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Influence of aging on germinal centre reaction and antibody response to inactivated influenza virus antigens in mice: sex-based differences

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  • Influence of aging on germinal centre reaction and antibody response to inactivated influenza virus antigens in mice: sex-based differences

    Biogerontology. 2019 May 2. doi: 10.1007/s10522-019-09811-8. [Epub ahead of print]
    Influence of aging on germinal centre reaction and antibody response to inactivated influenza virus antigens in mice: sex-based differences.

    Arsenović-Ranin N1, Petrović R2, Živković I2, Bufan B1, Stoiljković V3, Leposavić G4.
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    Abstract

    The study examined sex-specificities in age-related changes in BALB/c mice IgG antibody responses to immunisation with trivalent inactivated split-virus influenza bulk. Aging diminished the total serum IgG antibody responses to H1N1 and H3N2 and B influenza virus antigens in mice of both sexes, but they remained greater in aged females. This sex difference in aged mice correlated with the greater post-immunisation increase in the frequency of spleen germinal centre (GC) B cells and more favourable T follicular regulatory (Tfr)/GC B cell ratio, as Tfr cells are suggested to control antibody production through suppression of glycolysis. The greater post-immunisation GC B cell response in aged females compared with males correlated with the greater proliferation of B cells and CD4+ cells in splenocyte cultures from aged females restimulated with inactivated split-virus influenza from the bulk. To support the greater post-immunisation increase in the frequency GC B cell in aged females was more favourable Tfr/T follicular helper (Tfh) cell ratio. Additionally, compared with aged males, in age-matched females the greater avidity of serum IgG antibodies was found. However, in aged females IgG2a/IgG1 antibody ratio, reflecting spleen Th1/Th2 cytokine balance, was shifted towards IgG1 when compared with age-matched male mice. This shift was ascribed to a more prominent decline in the titres of functionally important IgG2a antibodies in females with aging. The study suggest that biological sex should be considered as a variable in designing strategies to manipulate with immune outcome of immunisation in aged animals, and possibly, at very long distance, humans.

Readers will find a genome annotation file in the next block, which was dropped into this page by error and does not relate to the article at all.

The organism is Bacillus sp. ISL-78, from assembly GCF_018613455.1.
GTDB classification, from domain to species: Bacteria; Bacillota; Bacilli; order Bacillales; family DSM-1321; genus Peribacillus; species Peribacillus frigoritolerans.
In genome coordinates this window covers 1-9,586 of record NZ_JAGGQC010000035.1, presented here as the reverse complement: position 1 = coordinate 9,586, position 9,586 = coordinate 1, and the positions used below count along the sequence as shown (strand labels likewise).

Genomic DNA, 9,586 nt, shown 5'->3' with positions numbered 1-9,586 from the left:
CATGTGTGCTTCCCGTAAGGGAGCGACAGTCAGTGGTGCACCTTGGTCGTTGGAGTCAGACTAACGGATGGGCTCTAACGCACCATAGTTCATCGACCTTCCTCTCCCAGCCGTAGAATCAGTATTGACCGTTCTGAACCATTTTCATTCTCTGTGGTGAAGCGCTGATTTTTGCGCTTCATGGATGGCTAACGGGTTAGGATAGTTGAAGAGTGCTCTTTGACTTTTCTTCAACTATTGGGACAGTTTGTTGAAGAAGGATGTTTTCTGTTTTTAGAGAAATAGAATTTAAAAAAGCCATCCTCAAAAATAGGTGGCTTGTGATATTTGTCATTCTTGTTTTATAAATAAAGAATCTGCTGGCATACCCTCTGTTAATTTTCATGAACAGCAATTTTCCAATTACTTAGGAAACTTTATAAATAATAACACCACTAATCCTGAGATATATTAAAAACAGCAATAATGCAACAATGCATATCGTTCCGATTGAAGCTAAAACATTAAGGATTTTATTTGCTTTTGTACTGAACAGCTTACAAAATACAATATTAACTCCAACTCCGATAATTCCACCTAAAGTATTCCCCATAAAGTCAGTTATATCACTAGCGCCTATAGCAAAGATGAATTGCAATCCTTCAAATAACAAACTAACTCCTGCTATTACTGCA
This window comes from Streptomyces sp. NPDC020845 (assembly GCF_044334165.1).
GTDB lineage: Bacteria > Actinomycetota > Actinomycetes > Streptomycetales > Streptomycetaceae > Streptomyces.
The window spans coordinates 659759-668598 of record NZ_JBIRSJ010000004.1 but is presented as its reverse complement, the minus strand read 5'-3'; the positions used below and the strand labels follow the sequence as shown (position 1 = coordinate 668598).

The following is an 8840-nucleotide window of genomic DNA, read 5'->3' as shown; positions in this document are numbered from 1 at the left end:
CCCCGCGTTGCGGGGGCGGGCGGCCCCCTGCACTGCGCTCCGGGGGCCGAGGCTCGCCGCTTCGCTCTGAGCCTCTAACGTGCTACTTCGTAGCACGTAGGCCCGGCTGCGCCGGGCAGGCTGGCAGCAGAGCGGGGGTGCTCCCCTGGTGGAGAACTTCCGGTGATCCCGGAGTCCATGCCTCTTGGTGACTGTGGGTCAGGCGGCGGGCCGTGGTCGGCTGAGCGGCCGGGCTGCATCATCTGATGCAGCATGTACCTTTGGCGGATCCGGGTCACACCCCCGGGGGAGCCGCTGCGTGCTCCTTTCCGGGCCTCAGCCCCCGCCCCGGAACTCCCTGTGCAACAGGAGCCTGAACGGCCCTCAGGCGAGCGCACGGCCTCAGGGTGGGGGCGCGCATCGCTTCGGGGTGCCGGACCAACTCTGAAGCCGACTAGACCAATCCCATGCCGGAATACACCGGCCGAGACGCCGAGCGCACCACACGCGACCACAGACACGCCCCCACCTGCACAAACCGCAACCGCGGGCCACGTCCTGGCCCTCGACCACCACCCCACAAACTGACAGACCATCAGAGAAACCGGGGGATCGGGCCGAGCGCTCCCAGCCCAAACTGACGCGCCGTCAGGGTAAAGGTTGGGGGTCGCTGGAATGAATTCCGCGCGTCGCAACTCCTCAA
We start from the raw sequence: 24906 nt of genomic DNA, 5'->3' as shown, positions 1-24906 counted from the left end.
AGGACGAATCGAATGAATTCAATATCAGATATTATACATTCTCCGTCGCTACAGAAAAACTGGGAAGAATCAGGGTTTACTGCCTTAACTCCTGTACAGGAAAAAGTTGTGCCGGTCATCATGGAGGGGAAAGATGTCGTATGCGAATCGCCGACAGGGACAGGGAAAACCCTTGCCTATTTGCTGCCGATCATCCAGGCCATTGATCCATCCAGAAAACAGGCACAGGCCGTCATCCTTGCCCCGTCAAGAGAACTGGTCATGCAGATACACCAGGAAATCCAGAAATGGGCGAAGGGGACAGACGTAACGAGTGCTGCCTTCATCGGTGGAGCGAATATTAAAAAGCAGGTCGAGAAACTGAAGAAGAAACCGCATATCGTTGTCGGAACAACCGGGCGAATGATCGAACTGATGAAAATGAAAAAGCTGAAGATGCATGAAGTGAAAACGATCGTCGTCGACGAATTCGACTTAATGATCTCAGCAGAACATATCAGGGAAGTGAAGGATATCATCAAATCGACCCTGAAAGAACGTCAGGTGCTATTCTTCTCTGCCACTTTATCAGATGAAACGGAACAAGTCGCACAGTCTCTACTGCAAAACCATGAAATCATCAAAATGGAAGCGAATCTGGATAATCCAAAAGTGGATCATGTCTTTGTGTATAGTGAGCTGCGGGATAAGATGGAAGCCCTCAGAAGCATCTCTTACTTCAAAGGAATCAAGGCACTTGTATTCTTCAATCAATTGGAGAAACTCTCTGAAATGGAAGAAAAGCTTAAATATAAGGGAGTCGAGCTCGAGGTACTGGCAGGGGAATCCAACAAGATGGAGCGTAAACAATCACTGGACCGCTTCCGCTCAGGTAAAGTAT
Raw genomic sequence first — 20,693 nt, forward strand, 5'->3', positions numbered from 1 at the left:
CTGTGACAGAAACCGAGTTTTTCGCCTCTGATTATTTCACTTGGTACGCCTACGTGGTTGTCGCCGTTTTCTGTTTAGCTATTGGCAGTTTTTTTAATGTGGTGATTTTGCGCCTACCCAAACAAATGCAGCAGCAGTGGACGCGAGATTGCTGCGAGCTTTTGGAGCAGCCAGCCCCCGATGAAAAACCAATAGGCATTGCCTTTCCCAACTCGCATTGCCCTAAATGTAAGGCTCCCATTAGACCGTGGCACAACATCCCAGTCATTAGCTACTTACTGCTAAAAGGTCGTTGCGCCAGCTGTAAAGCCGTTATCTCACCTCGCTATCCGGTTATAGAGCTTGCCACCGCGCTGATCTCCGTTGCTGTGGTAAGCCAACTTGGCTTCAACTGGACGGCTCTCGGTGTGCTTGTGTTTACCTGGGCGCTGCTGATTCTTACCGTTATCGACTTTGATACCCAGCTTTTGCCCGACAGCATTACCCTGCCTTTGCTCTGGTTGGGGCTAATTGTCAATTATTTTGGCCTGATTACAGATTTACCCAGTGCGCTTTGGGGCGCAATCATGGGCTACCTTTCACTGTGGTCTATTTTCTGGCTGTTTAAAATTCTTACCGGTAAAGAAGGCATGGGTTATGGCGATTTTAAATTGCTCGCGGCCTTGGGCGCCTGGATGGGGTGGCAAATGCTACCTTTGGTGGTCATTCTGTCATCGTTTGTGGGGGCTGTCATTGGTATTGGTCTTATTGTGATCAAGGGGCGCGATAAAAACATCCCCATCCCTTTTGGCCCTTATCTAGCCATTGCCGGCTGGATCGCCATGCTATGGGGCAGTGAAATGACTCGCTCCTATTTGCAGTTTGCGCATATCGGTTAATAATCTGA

KEYWORDS:

    Aging; IgG antibody avidity; IgG2a/IgG1 ratio; Influenza vaccine; Sex differences; Tfr/Tfh cell ratio

    PMID: 31049769 DOI: 10.1007/s10522-019-09811-8
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